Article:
Author Topic: Alan's Fairy rebuild  (Read 1854 times)

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Offline GlennMckenzie

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Alan's Fairy rebuild
« on: 05 Jul 2018 at 13:20 »
Hi Forum members.
I thought I would share this rebuild with interested forum members as we will need some technical advice along the way.
Alan has been kind enough to assist me multiple times over the years with bits and pieces so I recently offered to repay the favor by helping with the rebuild of his 1907 Fairy Engine.
Stay tuned, I may have questions
Glenn

Offline GlennMckenzie

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Re: Alan's Fairy rebuild
« Reply #1 on: 05 Jul 2018 at 13:26 »
I CNC machined a new 36 Tooth Camshaft gear, I modified the tooth shape slightly to better match the well worn Crankshaft gear.

Offline GlennMckenzie

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Re: Alan's Fairy rebuild
« Reply #2 on: 05 Jul 2018 at 13:39 »
The Cam Shaft and Gear cant be one piece unfortunately. Because of the casting overhang inside the crank case the gear has to be fitted after the Camshaft has been inserted.
An internal nut or screw holding the gear onto the Camshaft would destroy the engine if it came loose, so I decided to cut a square spigot on the Gear with a corresponding square pocket in the Cam. The idea is to run a bolt from the outside all the way through to the Cam gear. This bolt would later attached the distributor arm/rotor to the Camshaft (outside the engine). My thinking is, if the bolt ever comes loose the engine will stop because the rotor will stop turning.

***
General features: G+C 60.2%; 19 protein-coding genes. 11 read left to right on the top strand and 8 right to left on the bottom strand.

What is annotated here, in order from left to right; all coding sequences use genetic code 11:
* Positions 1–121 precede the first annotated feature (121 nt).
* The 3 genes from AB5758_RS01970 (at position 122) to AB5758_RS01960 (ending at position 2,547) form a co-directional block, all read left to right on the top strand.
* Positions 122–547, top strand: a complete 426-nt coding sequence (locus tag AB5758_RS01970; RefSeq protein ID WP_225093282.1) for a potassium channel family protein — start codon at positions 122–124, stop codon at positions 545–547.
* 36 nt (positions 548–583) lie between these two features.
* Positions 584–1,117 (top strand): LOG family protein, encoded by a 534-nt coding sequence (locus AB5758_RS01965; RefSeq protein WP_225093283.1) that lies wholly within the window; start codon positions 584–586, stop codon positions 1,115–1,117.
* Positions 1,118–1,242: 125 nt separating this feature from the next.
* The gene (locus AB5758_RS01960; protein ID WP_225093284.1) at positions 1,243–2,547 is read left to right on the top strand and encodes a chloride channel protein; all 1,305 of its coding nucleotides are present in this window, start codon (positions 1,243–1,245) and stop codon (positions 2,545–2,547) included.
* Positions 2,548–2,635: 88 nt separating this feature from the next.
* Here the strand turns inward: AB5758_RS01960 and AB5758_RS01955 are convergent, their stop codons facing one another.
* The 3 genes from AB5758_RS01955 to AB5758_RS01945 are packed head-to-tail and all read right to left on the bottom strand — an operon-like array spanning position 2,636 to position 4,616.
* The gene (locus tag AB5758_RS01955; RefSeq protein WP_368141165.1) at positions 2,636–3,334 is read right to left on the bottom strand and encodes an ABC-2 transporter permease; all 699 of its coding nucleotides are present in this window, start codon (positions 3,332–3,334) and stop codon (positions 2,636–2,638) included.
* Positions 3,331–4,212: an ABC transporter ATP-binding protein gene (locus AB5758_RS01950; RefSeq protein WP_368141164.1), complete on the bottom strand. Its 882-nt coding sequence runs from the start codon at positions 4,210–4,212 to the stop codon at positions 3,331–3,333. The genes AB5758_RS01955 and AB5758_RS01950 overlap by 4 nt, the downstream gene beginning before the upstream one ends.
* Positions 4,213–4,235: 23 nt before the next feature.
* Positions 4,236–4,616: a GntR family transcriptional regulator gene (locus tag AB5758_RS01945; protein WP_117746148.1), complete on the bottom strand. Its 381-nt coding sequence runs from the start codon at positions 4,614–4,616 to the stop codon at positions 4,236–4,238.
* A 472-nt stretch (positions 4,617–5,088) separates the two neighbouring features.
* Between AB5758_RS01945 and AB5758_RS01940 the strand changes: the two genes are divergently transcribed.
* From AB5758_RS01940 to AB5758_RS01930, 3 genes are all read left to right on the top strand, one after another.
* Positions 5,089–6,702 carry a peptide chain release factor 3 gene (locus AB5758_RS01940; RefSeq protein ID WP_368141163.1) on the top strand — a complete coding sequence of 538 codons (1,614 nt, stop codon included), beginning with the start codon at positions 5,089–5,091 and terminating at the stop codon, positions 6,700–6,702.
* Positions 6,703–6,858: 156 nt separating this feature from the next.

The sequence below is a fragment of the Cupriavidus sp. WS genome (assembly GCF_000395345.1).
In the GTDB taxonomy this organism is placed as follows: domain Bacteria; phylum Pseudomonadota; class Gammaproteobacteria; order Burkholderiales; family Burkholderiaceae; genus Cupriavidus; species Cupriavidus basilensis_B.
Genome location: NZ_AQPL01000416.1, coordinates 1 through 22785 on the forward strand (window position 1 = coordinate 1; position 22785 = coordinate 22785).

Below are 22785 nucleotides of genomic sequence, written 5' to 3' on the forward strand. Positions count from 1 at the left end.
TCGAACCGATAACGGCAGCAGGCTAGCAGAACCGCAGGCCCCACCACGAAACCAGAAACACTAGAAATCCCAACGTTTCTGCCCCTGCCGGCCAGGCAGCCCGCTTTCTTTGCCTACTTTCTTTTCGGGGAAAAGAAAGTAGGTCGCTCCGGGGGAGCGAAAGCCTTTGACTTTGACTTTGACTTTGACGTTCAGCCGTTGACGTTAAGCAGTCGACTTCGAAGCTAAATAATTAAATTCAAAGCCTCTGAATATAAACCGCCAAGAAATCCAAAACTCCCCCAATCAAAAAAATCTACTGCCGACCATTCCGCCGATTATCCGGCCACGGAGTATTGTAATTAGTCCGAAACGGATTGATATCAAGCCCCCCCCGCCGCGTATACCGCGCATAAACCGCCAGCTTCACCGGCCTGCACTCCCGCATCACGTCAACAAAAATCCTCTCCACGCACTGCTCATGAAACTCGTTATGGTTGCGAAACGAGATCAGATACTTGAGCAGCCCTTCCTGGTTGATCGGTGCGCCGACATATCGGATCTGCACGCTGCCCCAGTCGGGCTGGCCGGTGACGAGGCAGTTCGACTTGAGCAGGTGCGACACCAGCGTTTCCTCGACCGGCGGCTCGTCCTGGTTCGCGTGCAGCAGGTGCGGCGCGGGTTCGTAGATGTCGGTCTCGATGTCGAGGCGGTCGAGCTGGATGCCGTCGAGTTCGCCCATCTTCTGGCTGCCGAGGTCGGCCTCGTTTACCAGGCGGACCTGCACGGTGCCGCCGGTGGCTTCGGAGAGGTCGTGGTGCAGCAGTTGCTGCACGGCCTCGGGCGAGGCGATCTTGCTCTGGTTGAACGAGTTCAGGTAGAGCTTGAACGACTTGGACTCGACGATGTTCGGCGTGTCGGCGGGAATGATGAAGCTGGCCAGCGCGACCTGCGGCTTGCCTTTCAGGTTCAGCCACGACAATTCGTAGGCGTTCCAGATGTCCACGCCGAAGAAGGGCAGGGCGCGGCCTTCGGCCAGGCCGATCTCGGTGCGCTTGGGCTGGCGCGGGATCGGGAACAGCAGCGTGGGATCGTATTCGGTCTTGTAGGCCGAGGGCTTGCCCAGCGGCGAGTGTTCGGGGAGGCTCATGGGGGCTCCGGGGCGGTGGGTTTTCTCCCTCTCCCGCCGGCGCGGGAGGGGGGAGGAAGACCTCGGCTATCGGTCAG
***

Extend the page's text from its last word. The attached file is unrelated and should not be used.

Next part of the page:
Offline GlennMckenzie

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Re: Alan's Fairy rebuild
« Reply #3 on: 05 Jul 2018 at 13:48 »
This is where I need some expert advice.
Machining the Cam shape onto the new Camshaft Shaft. 
In relation to the teeth on the Cam Gear, where should the highest point of lift be?
36 teeth will give 10 degree increments of Cam adjustment already, Is this close enough for Cam timing?
Thanks Glenn
« Last Edit: 05 Jul 2018 at 14:29 by GlennMckenzie »

Offline GlennMckenzie

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Re: Alan's Fairy rebuild
« Reply #4 on: 05 Jul 2018 at 14:10 »
Thoughts please?

Looking at the first photo I posted of Alan's Crankcase.
Im wondering how the ignition Timing/distributor housing is mounted to the front of the Crankcase.
One Idea would be to replace the existing Camshaft Bronze bush with a longer one, the Distributor housing could then rotate on the extended bush to advance and retard the timing.
This photo shows the rough remains of a distributor housing on what looks to me like an extended Camshaft bush?

Thanks Glenn

   

Offline eddie

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Re: Alan's Fairy rebuild
« Reply #5 on: 05 Jul 2018 at 17:12 »
Glenn,
           You asked for our thoughts - I may be wide of the mark, but here goes!
  Firstly, you say the cam and gear have to be separate to insert them into the crankcase - I don't think this is the case. As this engine has automatic inlet valves and is a flat twin, then the camshaft will have just a single lobe that operates both exhaust valves. If this is the case, then the cam and gear can be rotated to a position where it will go into place and then turned to the correct timing position, and then the crankshaft inserted into the crankcase to mesh with the cam to give the correct timing.